Thu Mar 6, 2014 8:50am EST

(Reuters) – Brazil’s central bank said on Thursday it will remain vigilant to minimize the risk of high inflation despite some moderation in price increases, signaling it may not be done raising interest rates just yet.

The bank raised its benchmark lending rate last week by 25 basis points to 10.75 percent after six straight increases of 50 basis points each, slowing the pace of monetary tightening to avoid hurting a fragile economy as inflation shows signs of easing.

In the minutes from last week’s policy meeting, the bank said monetary policy tends to have a lagging and “cumulative” impact on inflation, language that left some analysts guessing as to whether the tightening cycle that started in April 2013 is nearing its end.

“The bank has left the door open to both continue or stop the current tightening cycle,” said Jankiel Santos, chief economist with Espirito Santo Investment Bank in Sao Paulo. “The fact that the bank mentions the magnitude of the cycle suggests that it may not do much more.”

The central bank, which slashed rates to record lows in 2012, has been forced to add 350 basis points to the so-called Selic rate in the past year to battle a spike in inflation that started to curb consumption in Latin America’s largest economy.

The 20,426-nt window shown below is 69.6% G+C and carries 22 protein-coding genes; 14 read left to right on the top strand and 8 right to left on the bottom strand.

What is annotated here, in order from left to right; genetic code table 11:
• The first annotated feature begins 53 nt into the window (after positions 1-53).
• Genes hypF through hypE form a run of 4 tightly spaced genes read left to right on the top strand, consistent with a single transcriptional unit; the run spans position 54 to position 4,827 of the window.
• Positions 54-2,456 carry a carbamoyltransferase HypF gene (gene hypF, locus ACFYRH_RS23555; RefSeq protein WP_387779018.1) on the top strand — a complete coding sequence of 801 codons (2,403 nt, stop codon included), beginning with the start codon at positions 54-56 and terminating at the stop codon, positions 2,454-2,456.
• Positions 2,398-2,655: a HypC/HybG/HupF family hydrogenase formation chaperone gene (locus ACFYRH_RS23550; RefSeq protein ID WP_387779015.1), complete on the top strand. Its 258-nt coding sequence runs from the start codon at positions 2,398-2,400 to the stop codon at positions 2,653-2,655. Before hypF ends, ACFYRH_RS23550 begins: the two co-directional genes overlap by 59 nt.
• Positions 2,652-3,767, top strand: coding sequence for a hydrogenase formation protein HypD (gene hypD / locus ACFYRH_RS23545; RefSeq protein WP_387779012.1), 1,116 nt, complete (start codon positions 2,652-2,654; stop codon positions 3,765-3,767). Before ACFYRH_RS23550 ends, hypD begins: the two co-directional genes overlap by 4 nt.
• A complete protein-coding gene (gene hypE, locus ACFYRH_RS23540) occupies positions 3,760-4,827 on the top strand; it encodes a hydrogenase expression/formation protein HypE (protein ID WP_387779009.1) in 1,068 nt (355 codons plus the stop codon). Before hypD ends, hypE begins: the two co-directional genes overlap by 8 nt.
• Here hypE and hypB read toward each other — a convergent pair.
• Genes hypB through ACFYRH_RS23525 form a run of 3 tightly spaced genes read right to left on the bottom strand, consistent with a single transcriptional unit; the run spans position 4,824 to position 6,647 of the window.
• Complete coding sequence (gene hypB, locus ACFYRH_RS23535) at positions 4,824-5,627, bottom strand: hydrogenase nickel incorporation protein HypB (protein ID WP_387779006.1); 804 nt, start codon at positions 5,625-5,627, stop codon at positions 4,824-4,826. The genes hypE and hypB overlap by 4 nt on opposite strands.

Interest rates are now at the same level they were three years ago when President Dilma Rousseff took office, a huge disappointment for a leader who pledged lower borrowing costs would be one of the lasting legacies of her presidency.

Inflation has eased this year but remains at the upper end of the official target range of between 2.5 and 6.5 percent, in part due to high public spending. Most economists expect prices to rise more rapidly later this year due to a possible rise in energy costs after a severe drought hit hydroelectric output.

The Rousseff administration has promised to limit spending to help the central bank fight inflation and rebuild investors’ trust in the government’s fiscal discipline.

While central banks from other emerging economies have just started to hike rates to stem a renewed exodus of foreign capital, the Brazilian central bank has suggested in recent weeks that its tightening cycle may be coming to an end.

The bank’s president, Alexandre Tombini, said in late February that the monetary tightening cycle has already had some effect on inflation.

A more stable exchange rate and a slowdown in inflation has reduced pressure on the central bank to keep raising interest rates aggressively.

However, the bank warned in the minutes that it saw evidence of heightened volatility and tension in currency markets. A weaker Brazilian real increases the prices of imports.

A weak economy is also a key factor for the central bank.

Although the economy had an unexpected rebound in the last quarter of the year, activity remained subdued and gross domestic product will likely expand less than 2 percent this year, the fourth straight year of subpar growth.